Another committee, finishing a book

psychosis

 

I just returned home from an appointment at the Veterans Administration where I was able to reflect on my much improved life. Years ago, when I turned my life over the the VA, I was down on my luck. Today things are much better. I am feeling optimistic about life. I might be able to go to New Orleans next month for a conference. MC3, the mental health quality improvement board, sent me an email asking whether I would like to be a part of their steering committee. The Department of Health and Human Services for Milwaukee County is asking me to participate in an environmental scan to help them understand what is going on. And I am finishing a book Americanah about Nigerian refugees in America and Great Britain.

I am uncertain whether any of these things are related. I am a regular at the MC3 events and I am reasonably articulate. I participate in the small group discussions. MC3 is the group that recently nominated me for the Mental Health Board. It is possible that there is some connection between being on this steering committee and being on the board. My sister Chris would say that I am marketing myself. Let’s get this guy out there in the community.

There have been a few people who were marketed, awarded, publicized in the newspaper and magazines as knowing what there is to know about living with a mental illness and or helping those who have a mental illness. Suddenly, there might be an awareness that they need to have black men as part of these discussions. Too often, black men are the victims of the mental health system. There was a memorial recently regarding Dontre Hamilton a young black man with a mental illness who had fallen asleep in a downtown park and was killed by police. The first thing I would tell this Mental Health Board is to stop killing young black men.

When you check the staffs of agencies that are providing services such as case management you don’t find a lot of black men and yet the people who we have the most difficulty understanding are black men. Is that a surprise? So, hire some of them.

I asked a Milwaukee County worker, ask yourself, what can I do to help? She called my supervisor and told her she thought I was telling her how to do her job. Eventually, the county worker did what I was asking her to do.

The book Americanah tells about the differences between Africans in American and Britain and African-Americans. I have told my facebook friends about this and invited them to comment on the book. It was a very big seller not so long ago. The main character was a Nigerian woman who became a successful blogger. Maybe people will offer to sponsor my blog and I will not be working with people who are living with a mental illness? I seriously doubt that but perhaps something more interesting will happen. Stay tuned.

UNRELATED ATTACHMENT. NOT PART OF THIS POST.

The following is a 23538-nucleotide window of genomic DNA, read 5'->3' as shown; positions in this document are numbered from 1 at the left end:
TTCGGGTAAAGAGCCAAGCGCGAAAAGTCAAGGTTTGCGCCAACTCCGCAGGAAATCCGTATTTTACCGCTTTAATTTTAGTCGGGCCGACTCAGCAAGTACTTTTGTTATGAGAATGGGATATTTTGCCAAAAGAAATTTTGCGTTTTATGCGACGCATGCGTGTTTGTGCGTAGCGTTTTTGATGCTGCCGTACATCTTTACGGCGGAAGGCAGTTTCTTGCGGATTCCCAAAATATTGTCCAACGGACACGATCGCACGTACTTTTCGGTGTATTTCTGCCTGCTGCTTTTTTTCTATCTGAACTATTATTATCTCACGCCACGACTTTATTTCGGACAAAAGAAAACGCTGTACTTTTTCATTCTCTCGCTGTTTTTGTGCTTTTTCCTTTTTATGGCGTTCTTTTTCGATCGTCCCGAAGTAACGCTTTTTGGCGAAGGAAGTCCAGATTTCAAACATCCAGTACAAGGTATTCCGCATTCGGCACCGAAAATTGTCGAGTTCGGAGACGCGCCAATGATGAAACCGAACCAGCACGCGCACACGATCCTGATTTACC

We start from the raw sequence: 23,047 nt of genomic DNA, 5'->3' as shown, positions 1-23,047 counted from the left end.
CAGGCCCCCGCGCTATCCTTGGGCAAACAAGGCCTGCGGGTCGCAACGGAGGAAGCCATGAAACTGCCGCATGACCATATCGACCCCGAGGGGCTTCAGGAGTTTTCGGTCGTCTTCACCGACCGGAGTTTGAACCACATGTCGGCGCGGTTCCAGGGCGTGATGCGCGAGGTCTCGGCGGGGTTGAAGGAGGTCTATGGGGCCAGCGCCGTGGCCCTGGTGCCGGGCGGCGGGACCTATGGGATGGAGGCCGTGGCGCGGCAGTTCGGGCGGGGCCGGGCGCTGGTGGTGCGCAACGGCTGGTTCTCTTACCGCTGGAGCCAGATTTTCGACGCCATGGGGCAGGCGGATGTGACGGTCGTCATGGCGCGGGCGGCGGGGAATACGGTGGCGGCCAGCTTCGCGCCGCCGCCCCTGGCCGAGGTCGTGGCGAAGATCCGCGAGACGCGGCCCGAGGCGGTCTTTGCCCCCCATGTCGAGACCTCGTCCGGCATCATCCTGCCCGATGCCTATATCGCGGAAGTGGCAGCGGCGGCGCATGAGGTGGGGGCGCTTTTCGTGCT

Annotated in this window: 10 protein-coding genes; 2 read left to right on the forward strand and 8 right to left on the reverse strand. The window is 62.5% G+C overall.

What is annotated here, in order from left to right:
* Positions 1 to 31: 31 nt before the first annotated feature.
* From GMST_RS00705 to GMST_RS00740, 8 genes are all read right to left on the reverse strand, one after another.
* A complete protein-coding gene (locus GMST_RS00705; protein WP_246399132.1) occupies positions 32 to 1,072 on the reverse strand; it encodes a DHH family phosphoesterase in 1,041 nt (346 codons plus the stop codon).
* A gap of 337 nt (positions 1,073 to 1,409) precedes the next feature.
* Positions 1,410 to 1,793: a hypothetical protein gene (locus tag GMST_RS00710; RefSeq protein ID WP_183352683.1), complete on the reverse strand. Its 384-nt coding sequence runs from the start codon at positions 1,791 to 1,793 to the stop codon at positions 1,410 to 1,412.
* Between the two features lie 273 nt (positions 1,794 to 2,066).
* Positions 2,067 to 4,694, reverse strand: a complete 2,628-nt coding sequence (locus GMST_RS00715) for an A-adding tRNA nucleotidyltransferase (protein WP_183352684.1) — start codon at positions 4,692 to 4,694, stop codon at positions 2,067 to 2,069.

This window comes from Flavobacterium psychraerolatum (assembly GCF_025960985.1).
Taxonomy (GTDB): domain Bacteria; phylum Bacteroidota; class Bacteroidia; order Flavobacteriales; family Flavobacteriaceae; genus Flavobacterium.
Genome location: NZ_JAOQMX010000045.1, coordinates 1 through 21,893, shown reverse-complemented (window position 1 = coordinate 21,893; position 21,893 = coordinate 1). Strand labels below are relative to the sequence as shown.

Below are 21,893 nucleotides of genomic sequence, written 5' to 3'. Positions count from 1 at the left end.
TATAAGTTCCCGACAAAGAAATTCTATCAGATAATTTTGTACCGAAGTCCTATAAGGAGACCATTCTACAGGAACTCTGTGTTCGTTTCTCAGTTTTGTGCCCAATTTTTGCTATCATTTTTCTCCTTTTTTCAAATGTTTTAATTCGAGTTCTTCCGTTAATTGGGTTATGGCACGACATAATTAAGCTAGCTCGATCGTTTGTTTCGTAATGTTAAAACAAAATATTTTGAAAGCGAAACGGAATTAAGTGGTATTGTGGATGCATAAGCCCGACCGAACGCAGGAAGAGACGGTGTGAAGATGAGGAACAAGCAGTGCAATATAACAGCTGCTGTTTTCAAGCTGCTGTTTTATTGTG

Well, I did not burst into flame

Nor was I cooked and eaten by hungry people.  What I was asked how our Black lives matter meeting went, that was my response. One and one half days have passed and I am still alive.  We have begun the trip and are fairly civilized. The group includes people who are fairly active in matters of racial justice and me. For me, racial justice lately has been the ability to earn a living without fear of eviction and having the same benefits as my co-workers. For people who don’t know, being a peer support specialist is my fourth or fifth career and it is the one the has lasted the longest. I have been a librarian, a cooperative developer, a grant writer and a day care worker. Since those other careers faded away, one can conclude that either I was not especially skilled or I am better suited for what I am doing now. These jobs sometimes paid decent money but unfortunately did not last more than a few years.

Peer support has often been a low paying career in which I had to fight to earn a living wage. I am wearing the first pair of glasses ever bought with company provided vision benefits. Either my previous jobs didn’t have vision benefits or I didn’t use them. Making my life matter meant a lot of pain and struggle to survive. There was also a lot of acting out and fairly embarrassing behavior that ruined relationships. My current life is the most stable I have felt for a long time.

I now feel as though I have something to offer such as the value of my experience. I know what it means to feel ashamed that you need to depend on your family for support well into adulthood. I know about having your payroll check bounce. I know what bad and good employers are like. These are all things I bring to the struggle to making black lives matter in Milwaukee. I was the only African-American at the table for our first meeting at the First Unitarian Society, a situation I hope to change. I hope to venture out and become a part of some of the struggles my fellow members have been involved with and make a difference. I will share my vision, now that it is clear what I can see.

Making the announcement

weirdos

 

In another step towards changing over from being an ad hoc “cabal” to a formal committee I asked for and received the names and contact information of the people who have been a part of the group. I was pleasantly surprised that there were about a dozen people. This is a testimony to Mary’s organizational skills. While she may seem like one of those flaky white liberals just running around doing thins, the fact is she helped create some pretty impressive events. The question is, what to do with all of the energy that she has helped create? Where does it go?

I will be busy sending out an email informing people of the changeover and and finding a date for our first meeting. Next week I will be attending the my first meeting of the social justice council as the chair of the new black lives committee. Once more into the breach.

Drawn to Secularism